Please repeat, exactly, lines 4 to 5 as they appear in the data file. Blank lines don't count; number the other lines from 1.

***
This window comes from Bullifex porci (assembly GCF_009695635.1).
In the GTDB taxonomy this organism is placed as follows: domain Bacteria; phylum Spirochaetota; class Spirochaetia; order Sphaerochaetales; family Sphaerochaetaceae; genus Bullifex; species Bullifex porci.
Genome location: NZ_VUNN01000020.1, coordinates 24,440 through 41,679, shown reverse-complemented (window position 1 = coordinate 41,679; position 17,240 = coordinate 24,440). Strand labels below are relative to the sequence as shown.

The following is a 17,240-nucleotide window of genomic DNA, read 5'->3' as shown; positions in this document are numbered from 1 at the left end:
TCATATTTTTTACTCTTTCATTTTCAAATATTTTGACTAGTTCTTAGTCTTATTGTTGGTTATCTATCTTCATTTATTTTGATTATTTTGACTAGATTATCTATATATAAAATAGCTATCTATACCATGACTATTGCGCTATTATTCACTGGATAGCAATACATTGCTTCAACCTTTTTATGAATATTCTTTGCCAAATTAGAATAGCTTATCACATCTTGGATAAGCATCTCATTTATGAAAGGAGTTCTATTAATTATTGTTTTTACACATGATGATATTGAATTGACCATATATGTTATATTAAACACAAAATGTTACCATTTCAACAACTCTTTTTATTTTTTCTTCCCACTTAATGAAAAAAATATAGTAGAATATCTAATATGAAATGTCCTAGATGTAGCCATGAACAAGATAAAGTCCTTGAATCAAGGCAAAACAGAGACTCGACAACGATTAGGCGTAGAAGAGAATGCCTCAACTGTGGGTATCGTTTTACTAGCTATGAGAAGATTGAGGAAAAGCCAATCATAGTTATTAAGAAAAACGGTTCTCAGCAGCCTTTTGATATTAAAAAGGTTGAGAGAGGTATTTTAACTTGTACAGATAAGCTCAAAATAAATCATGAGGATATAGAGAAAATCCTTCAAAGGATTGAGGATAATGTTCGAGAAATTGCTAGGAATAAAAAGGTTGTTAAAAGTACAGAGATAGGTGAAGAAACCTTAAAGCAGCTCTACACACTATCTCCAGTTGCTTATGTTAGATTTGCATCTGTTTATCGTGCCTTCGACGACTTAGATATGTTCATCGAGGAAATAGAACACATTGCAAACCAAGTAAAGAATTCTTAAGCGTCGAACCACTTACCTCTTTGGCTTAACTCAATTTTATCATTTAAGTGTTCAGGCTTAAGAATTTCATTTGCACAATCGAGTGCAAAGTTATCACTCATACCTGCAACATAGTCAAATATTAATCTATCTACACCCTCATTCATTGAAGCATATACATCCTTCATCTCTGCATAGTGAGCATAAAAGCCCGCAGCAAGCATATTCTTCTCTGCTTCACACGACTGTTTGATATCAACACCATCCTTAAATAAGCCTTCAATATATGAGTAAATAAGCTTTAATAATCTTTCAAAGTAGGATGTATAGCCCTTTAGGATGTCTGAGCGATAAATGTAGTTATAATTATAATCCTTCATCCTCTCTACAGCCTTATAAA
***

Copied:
The following is a 17,240-nucleotide window of genomic DNA, read 5'->3' as shown; positions in this document are numbered from 1 at the left end:
TCATATTTTTTACTCTTTCATTTTCAAATATTTTGACTAGTTCTTAGTCTTATTGTTGGTTATCTATCTTCATTTATTTTGATTATTTTGACTAGATTATCTATATATAAAATAGCTATCTATACCATGACTATTGCGCTATTATTCACTGGATAGCAATACATTGCTTCAACCTTTTTATGAATATTCTTTGCCAAATTAGAATAGCTTATCACATCTTGGATAAGCATCTCATTTATGAAAGGAGTTCTATTAATTATTGTTTTTACACATGATGATATTGAATTGACCATATATGTTATATTAAACACAAAATGTTACCATTTCAACAACTCTTTTTATTTTTTCTTCCCACTTAATGAAAAAAATATAGTAGAATATCTAATATGAAATGTCCTAGATGTAGCCATGAACAAGATAAAGTCCTTGAATCAAGGCAAAACAGAGACTCGACAACGATTAGGCGTAGAAGAGAATGCCTCAACTGTGGGTATCGTTTTACTAGCTATGAGAAGATTGAGGAAAAGCCAATCATAGTTATTAAGAAAAACGGTTCTCAGCAGCCTTTTGATATTAAAAAGGTTGAGAGAGGTATTTTAACTTGTACAGATAAGCTCAAAATAAATCATGAGGATATAGAGAAAATCCTTCAAAGGATTGAGGATAATGTTCGAGAAATTGCTAGGAATAAAAAGGTTGTTAAAAGTACAGAGATAGGTGAAGAAACCTTAAAGCAGCTCTACACACTATCTCCAGTTGCTTATGTTAGATTTGCATCTGTTTATCGTGCCTTCGACGACTTAGATATGTTCATCGAGGAAATAGAACACATTGCAAACCAAGTAAAGAATTCTTAAGCGTCGAACCACTTACCTCTTTGGCTTAACTCAATTTTATCATTTAAGTGTTCAGGCTTAAGAATTTCATTTGCACAATCGAGTGCAAAGTTATCACTCATACCTGCAACATAGTCAAATATTAATCTATCTACACCCTCATTCATTGAAGCATATACATCCTTCATCTCTGCATAGTGAGCATAAAAGCCCGCAGCAAGCATATTCTTCTCTGCTTCACACGACTGTTTGATATCAACACCATCCTTAAATAAGCCTTCAATATATGAGTAAATAAGCTTTAATAATCTTTCAAAGTAGGATGTATAGCCCTTTAGGATGTCTGAGCGATAAATGTAGTTATAATTATAATCCTTCATCCTCTCTACAGCCTTATAAA